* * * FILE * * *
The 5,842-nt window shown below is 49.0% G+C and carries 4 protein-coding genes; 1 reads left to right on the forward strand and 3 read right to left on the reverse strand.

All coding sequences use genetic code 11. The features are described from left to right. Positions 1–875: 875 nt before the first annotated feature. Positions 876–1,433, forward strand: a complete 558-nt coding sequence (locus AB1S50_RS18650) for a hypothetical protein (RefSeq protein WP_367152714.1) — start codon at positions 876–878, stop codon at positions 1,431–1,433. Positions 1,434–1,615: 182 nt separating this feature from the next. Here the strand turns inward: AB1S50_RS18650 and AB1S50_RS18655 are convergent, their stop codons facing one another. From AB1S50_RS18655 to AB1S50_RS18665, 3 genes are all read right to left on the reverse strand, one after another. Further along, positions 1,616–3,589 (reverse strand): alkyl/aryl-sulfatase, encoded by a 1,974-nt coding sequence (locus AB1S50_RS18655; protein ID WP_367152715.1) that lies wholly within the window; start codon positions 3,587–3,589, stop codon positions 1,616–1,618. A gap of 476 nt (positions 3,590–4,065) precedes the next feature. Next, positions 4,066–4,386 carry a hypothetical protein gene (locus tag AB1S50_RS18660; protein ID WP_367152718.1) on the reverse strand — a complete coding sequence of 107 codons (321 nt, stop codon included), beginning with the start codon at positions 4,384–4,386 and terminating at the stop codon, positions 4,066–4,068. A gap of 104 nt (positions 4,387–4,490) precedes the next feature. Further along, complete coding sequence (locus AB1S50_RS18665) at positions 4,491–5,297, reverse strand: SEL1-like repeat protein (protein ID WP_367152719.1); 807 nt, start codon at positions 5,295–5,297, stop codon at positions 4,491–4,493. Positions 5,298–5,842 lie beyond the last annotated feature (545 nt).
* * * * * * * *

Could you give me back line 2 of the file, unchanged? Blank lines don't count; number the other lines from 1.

All coding sequences use genetic code 11. The features are described from left to right. Positions 1–875: 875 nt before the first annotated feature. Positions 876–1,433, forward strand: a complete 558-nt coding sequence (locus AB1S50_RS18650) for a hypothetical protein (RefSeq protein WP_367152714.1) — start codon at positions 876–878, stop codon at positions 1,431–1,433. Positions 1,434–1,615: 182 nt separating this feature from the next. Here the strand turns inward: AB1S50_RS18650 and AB1S50_RS18655 are convergent, their stop codons facing one another. From AB1S50_RS18655 to AB1S50_RS18665, 3 genes are all read right to left on the reverse strand, one after another. Further along, positions 1,616–3,589 (reverse strand): alkyl/aryl-sulfatase, encoded by a 1,974-nt coding sequence (locus AB1S50_RS18655; protein ID WP_367152715.1) that lies wholly within the window; start codon positions 3,587–3,589, stop codon positions 1,616–1,618. A gap of 476 nt (positions 3,590–4,065) precedes the next feature. Next, positions 4,066–4,386 carry a hypothetical protein gene (locus tag AB1S50_RS18660; protein ID WP_367152718.1) on the reverse strand — a complete coding sequence of 107 codons (321 nt, stop codon included), beginning with the start codon at positions 4,384–4,386 and terminating at the stop codon, positions 4,066–4,068. A gap of 104 nt (positions 4,387–4,490) precedes the next feature. Further along, complete coding sequence (locus AB1S50_RS18665) at positions 4,491–5,297, reverse strand: SEL1-like repeat protein (protein ID WP_367152719.1); 807 nt, start codon at positions 5,295–5,297, stop codon at positions 4,491–4,493. Positions 5,298–5,842 lie beyond the last annotated feature (545 nt).